$50,000 for KU bus shelter approved

Authorization of a local match of $50,000 for the “Jayhawk Boulevard Streetscaping Project” was agreed upon during the Lawrence City Commission meeting Tuesday night. With the authorization also came a letter of support for the Transportation Alternatives Grant Application. The authorization and support came with a 5-0 vote from the commission.

The “streetscaping” project is to build a bus shelter, based on a historic trolley shelter, and other amenities adjacent to Strong Hall, according to the project proposal. It is only one of many projects that is now in the works on Jayhawk Boulevard. Boulevard has been under construction for two years now, with two more years still to go. The purpose of the construction was to update the look and restore the historic look, according to the LJ World.

Screen Shot 2015-11-11 at 2.27.35 PM
This is what the shelter will look like, according to the project proposal.

“This looks like a great project. I’m proud to be partners with KU, and ensure that this happens,” said Lawrence Mayor Mike Amyx.

Total, the project will cost $250,000, with the $50,000 coming from the joint City of Lawrence/KU Kansas Department of Transportation (KDOT) fund. KDOT provides money for all Kansas transit providers, and in 2015, allocated $1,054,945 to Lawrence and KU together. The Lawrence Transit system and KU Transit system submits data together, as KDOT distributes money based upon population, ridership and revenue miles.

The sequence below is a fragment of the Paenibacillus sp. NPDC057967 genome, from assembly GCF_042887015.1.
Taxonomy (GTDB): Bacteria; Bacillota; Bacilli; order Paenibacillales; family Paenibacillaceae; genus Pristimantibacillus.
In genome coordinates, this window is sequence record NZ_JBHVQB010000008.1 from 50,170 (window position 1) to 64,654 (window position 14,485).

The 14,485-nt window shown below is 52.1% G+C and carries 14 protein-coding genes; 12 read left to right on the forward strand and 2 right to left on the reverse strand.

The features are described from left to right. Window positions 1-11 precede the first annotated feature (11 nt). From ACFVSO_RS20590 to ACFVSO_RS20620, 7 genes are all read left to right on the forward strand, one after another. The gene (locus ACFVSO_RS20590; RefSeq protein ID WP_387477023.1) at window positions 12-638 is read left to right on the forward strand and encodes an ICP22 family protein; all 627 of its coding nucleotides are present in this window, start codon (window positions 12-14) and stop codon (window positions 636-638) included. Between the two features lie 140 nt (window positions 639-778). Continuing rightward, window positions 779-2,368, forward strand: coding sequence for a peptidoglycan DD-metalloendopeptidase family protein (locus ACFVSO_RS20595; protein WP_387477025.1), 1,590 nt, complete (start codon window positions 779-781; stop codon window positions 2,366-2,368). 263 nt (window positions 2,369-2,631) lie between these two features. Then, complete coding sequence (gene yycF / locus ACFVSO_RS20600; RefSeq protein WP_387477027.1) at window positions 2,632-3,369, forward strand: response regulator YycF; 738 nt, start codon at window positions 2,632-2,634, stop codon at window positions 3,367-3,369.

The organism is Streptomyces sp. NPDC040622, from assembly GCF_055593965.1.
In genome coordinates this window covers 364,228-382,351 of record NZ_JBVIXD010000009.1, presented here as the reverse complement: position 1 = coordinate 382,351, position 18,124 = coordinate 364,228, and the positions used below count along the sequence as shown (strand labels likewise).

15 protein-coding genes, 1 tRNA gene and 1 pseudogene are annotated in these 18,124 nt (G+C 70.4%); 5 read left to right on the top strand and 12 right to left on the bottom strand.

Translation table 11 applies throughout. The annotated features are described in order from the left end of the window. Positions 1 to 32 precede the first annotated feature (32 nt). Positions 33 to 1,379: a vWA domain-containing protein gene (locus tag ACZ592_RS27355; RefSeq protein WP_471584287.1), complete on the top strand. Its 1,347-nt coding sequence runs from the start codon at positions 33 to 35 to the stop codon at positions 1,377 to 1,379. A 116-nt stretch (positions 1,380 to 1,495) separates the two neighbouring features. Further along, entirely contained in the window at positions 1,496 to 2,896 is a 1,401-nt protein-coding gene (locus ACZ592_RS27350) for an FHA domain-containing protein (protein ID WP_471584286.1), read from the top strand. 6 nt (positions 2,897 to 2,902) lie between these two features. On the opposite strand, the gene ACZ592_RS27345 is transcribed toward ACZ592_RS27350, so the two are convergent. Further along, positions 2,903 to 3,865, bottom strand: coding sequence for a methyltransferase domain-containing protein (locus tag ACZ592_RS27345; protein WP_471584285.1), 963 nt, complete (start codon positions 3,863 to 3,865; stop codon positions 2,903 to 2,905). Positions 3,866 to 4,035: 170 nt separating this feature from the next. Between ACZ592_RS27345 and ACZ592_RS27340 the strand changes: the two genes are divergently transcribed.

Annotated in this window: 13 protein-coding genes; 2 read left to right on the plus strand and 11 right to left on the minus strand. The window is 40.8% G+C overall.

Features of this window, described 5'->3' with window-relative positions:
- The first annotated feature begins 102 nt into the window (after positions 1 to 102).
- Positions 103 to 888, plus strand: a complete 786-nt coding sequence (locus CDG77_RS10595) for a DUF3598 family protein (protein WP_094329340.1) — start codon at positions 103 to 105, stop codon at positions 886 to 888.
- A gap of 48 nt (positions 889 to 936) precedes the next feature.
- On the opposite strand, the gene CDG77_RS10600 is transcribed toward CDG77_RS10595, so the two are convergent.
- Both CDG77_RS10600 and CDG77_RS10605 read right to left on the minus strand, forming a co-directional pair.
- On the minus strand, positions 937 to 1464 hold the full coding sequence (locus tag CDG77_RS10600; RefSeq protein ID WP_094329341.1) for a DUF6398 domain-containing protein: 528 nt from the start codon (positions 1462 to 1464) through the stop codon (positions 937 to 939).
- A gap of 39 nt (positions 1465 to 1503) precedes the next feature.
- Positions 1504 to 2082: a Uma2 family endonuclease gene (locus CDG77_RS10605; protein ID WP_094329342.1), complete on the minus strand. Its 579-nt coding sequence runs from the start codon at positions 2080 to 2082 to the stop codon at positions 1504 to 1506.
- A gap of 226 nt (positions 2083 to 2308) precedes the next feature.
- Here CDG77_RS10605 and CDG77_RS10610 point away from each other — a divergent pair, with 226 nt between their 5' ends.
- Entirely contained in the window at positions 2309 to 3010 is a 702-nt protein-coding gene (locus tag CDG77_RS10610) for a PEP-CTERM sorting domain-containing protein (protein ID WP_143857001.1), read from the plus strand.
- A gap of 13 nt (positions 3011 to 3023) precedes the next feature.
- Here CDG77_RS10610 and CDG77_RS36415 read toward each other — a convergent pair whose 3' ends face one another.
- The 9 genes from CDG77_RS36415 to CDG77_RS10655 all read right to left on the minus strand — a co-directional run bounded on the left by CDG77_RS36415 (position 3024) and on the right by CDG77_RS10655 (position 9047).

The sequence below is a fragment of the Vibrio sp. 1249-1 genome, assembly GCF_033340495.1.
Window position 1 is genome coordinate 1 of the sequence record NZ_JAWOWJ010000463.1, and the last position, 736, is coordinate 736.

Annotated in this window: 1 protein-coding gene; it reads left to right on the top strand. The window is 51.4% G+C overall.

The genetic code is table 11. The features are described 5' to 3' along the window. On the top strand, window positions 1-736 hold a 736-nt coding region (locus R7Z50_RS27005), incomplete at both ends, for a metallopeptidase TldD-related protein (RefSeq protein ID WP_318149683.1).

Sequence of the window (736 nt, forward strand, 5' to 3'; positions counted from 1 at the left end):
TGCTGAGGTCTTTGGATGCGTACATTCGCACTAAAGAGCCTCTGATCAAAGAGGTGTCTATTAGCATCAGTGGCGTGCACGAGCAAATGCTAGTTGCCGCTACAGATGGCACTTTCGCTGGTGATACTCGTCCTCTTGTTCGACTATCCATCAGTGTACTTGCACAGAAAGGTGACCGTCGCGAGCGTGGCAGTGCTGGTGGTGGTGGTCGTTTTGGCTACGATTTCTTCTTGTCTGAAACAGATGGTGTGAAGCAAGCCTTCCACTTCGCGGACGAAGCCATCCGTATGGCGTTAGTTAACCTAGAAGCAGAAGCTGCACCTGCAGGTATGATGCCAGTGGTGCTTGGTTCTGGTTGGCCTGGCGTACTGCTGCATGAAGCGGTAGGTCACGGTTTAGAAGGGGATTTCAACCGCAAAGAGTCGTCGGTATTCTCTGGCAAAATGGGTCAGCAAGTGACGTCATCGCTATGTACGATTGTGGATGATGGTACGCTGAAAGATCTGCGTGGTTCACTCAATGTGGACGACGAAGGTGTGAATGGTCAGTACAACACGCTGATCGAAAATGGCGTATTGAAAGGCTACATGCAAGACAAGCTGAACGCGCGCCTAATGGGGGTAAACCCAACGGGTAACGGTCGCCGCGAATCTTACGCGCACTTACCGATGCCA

KU’s request for a local match of $50,000 is eligible under the 2013 Memorandum of Understanding which is between the City of Lawrence and the University, according to a memo put out by the city commission. Part 11C, General Provisions/Funding, of the memorandum states that state or federal funds generated by any transit-related statistic must be shared by the city and the university.

The remaining $200,000 is planned to come from KU’s application to KDOT’s transportation alternatives grant. This is the same grant that the city will be applying for in order to obtain money for the construction of the Lawrence Loop and Safe Routes to Schools.

“I’m sure it will all be really nice for the winter,” said Katie Fine, a freshman at KU. “But I think we should bring back the trolley, I think that’s what we really should do.”

Features of the “streetscaping” project includes the bus shelter that will be modeled on a historic trolley shelter that was at the location in the early 20th century, according to the proposal. Kiosks displaying the history of the trolley loop and the evolution of campus transit will also be put in. A bus monitor with GPS of the buses and arrival times, commissioned art, and a possibility of water bottle refill stations are a few of the other amenities.

The next step in the process of obtaining the money is for KU to submit their application to KDOT’s Transportation Alternatives Grant Application.

 

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